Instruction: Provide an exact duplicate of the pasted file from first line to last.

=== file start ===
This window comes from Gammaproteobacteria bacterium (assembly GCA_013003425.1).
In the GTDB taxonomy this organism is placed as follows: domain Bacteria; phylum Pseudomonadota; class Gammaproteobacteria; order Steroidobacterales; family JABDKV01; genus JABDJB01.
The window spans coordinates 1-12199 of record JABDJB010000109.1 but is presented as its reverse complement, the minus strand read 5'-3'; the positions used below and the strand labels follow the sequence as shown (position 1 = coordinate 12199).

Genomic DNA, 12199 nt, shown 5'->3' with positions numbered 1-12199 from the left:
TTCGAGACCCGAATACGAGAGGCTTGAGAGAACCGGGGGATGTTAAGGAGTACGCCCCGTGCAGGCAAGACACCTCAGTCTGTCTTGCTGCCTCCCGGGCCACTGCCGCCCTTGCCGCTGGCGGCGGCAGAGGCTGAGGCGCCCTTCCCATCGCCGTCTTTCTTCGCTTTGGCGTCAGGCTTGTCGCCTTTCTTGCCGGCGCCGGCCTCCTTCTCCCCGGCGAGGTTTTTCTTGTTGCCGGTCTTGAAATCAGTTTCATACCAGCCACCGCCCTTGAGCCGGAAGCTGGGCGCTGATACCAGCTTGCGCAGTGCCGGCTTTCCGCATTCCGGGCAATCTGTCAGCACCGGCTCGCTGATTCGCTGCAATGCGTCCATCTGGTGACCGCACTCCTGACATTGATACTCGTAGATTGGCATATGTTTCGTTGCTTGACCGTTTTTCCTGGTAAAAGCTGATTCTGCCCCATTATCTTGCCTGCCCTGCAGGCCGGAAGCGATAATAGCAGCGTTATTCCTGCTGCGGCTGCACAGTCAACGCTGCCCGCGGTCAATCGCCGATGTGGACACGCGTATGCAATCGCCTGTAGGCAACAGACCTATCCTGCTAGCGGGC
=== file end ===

This window comes from Gammaproteobacteria bacterium (assembly GCA_013003425.1).
In the GTDB taxonomy this organism is placed as follows: domain Bacteria; phylum Pseudomonadota; class Gammaproteobacteria; order Steroidobacterales; family JABDKV01; genus JABDJB01.
The window spans coordinates 1-12199 of record JABDJB010000109.1 but is presented as its reverse complement, the minus strand read 5'-3'; the positions used below and the strand labels follow the sequence as shown (position 1 = coordinate 12199).

Genomic DNA, 12199 nt, shown 5'->3' with positions numbered 1-12199 from the left:
TTCGAGACCCGAATACGAGAGGCTTGAGAGAACCGGGGGATGTTAAGGAGTACGCCCCGTGCAGGCAAGACACCTCAGTCTGTCTTGCTGCCTCCCGGGCCACTGCCGCCCTTGCCGCTGGCGGCGGCAGAGGCTGAGGCGCCCTTCCCATCGCCGTCTTTCTTCGCTTTGGCGTCAGGCTTGTCGCCTTTCTTGCCGGCGCCGGCCTCCTTCTCCCCGGCGAGGTTTTTCTTGTTGCCGGTCTTGAAATCAGTTTCATACCAGCCACCGCCCTTGAGCCGGAAGCTGGGCGCTGATACCAGCTTGCGCAGTGCCGGCTTTCCGCATTCCGGGCAATCTGTCAGCACCGGCTCGCTGATTCGCTGCAATGCGTCCATCTGGTGACCGCACTCCTGACATTGATACTCGTAGATTGGCATATGTTTCGTTGCTTGACCGTTTTTCCTGGTAAAAGCTGATTCTGCCCCATTATCTTGCCTGCCCTGCAGGCCGGAAGCGATAATAGCAGCGTTATTCCTGCTGCGGCTGCACAGTCAACGCTGCCCGCGGTCAATCGCCGATGTGGACACGCGTATGCAATCGCCTGTAGGCAACAGACCTATCCTGCTAGCGGGC